Tehan: Of course, we’re always looking at ways to find new markets. So, we’re in negotiations, as we mentioned earlier, with the United Kingdom on a free trade agreement. We’re also in negotiations with the European Union on a free trade agreement and our negotiators at this very moment are in the 11th round of those negotiations, and we made very, very strong progress in the 10th round. So, we continue to explore those opportunities with the European Union. That would open up a new market for Australia, when you combine the United Kingdom and the European Union, of over 500 million people. So, we’re very much focused on that at the moment, but we’re always looking, as well, at other opportunities that we can pursue, whether it be through our existing trading partners or by opening up new avenues to be able to export.
Sri Jegarajah: Minister, good morning. What’s the risk that Australia and China commercial relationships could disappear down a retaliatory rabbit hole? Could major exports like iron ore and LNG potentially even be in the firing line?
Tehan: Well, we want a very constructive relationship with China. Trade benefits both countries. It’s helped lift millions out of poverty in China and it’s helped us continue to grow and improve our standard of living here in Australia. It’s a win-win. It’s mutually beneficial for both countries, and our hope is that there’s a clear understanding of that between both countries. And so what we want to see is a way that we can have a very constructive relationship, we can make sure that the benefits that have accrued from our trading relationship can continue—because they’ve accrued for both nations—so we want to make sure that we’re doing everything we can to have that constructive relationship, to be able to, ultimately, sit down and work through these current issues that we have with China, because we think that will not only benefit China, and its economy, and its people but also will benefit our economy and our people.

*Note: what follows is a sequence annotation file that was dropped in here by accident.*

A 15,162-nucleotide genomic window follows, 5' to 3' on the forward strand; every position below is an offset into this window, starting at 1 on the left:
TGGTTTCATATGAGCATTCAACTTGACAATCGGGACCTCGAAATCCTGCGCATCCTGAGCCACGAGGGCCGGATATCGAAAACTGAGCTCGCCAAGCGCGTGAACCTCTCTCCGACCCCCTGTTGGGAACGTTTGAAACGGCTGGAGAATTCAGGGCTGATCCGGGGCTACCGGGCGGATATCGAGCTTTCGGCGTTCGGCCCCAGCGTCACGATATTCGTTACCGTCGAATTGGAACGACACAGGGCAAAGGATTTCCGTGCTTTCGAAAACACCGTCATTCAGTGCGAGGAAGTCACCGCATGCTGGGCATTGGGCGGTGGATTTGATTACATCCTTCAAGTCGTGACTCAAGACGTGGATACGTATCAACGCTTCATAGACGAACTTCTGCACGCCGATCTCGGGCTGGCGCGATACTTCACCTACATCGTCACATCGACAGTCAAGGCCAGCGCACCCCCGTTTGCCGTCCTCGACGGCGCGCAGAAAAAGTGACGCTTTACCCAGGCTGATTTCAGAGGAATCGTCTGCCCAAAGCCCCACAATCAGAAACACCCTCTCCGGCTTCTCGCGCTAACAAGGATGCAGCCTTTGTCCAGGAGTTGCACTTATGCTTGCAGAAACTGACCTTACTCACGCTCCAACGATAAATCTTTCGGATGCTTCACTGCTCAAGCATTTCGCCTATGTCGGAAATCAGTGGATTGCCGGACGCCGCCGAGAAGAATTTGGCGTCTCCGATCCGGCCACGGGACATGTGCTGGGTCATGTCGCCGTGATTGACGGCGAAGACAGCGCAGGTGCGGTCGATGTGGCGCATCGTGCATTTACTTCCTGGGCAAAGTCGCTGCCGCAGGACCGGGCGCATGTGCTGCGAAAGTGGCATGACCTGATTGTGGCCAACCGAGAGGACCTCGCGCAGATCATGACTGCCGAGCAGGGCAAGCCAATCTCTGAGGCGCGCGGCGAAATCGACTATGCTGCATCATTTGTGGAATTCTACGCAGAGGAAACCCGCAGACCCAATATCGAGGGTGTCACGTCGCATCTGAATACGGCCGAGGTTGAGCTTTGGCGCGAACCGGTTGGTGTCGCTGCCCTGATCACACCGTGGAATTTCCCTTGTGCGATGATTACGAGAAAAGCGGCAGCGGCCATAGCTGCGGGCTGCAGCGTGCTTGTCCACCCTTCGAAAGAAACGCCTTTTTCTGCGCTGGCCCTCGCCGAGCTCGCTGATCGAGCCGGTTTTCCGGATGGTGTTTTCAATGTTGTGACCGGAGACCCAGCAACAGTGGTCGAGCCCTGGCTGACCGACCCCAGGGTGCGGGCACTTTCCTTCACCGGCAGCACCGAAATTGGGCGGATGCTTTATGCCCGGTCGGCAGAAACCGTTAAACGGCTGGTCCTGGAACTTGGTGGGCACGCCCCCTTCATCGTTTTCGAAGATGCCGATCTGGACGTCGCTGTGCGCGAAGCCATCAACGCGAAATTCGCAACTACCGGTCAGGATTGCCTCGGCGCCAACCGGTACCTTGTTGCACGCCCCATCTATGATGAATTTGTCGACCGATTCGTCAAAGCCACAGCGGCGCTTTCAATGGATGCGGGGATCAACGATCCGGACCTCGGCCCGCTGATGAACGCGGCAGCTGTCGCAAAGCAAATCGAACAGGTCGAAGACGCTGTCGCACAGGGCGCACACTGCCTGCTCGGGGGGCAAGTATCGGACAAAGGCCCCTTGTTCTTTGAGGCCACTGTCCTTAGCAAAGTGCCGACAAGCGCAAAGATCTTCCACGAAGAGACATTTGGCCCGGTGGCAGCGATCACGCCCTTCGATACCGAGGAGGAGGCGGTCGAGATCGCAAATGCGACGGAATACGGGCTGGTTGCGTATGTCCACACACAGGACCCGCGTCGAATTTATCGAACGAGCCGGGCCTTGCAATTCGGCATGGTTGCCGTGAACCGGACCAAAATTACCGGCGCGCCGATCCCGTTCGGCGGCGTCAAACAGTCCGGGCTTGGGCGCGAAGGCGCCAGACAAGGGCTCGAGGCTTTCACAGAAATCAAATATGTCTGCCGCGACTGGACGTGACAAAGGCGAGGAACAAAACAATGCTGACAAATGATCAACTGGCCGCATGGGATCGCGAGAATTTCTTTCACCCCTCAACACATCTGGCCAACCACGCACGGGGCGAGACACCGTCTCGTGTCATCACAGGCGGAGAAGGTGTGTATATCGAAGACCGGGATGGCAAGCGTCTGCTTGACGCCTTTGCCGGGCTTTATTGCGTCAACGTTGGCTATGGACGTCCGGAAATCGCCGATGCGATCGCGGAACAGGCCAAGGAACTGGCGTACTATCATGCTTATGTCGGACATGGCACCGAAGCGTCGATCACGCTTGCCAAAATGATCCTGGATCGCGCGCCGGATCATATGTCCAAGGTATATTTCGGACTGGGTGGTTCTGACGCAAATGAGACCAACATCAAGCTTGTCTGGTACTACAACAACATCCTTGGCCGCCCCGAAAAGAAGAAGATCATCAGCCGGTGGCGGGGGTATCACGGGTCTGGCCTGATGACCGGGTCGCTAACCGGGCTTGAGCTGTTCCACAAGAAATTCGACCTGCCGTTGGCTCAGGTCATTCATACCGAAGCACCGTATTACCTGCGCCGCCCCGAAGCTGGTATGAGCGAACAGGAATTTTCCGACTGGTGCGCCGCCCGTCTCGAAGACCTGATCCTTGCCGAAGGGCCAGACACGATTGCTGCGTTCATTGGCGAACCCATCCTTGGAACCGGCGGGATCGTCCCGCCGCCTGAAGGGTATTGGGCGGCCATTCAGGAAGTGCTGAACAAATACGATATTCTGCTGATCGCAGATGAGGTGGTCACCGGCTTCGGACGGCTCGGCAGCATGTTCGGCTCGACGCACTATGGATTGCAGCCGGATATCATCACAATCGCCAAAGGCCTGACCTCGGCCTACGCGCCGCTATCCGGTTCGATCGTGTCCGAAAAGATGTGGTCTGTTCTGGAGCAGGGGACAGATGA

Jegarajah: Minister, what’s your take on the global macro picture and where we are in terms of the current cycle? And Australian terms of trade clearly benefited from this melt-up in commodity prices. But would you describe it as a super cycle?
Tehan: Look, I wouldn’t describe it as a super cycle, but as we all understand we’re coming out of a pandemic. We’ve seen a sharp pick-up in commodity demand through this period. But we also have to understand that that will moderate at some time, and anyone who’s dealt in commodities knows and understands that it is cyclical, and the most important thing is to be able to prepare, through investment, for those times when the cycle is on a downward movement. But, at the moment, all our forecasts show that commodity demand will remain strong. Our economic performance as a result of that, coming out of the pandemic, has been incredibly strong, and the forecasts we have for the next 12 months, as laid out in our budget, which we brought down only three weeks ago now, is that our economy will continue to grow and grow quite strongly as we come out of this pandemic.
Koulouris: Minister, just quickly, the APEC meeting is on the weekend, are you going to be supportive of this New Zealand push in terms of the vaccine tariffs, and also their seeking of the moratorium on the no new subsidies for fossil fuels?
Tehan: So, we’re looking forward to working very cooperatively with New Zealand on their APEC agenda. There are a couple of items which we strongly back and that is around making sure that we are able to reduce or eliminate tariffs on vaccines and health products around the Asia Pacific. We think that’s a very positive initiative. They also have a very positive initiative with regards to reducing or eliminating tariffs on environmental goods and liberalising environmental services—we also welcome that, we think that’s a much more positive way to help all countries deal with emissions.
Jegarajah: Minister, we have to wrap it up there I’m afraid. We’re just out of time, sir.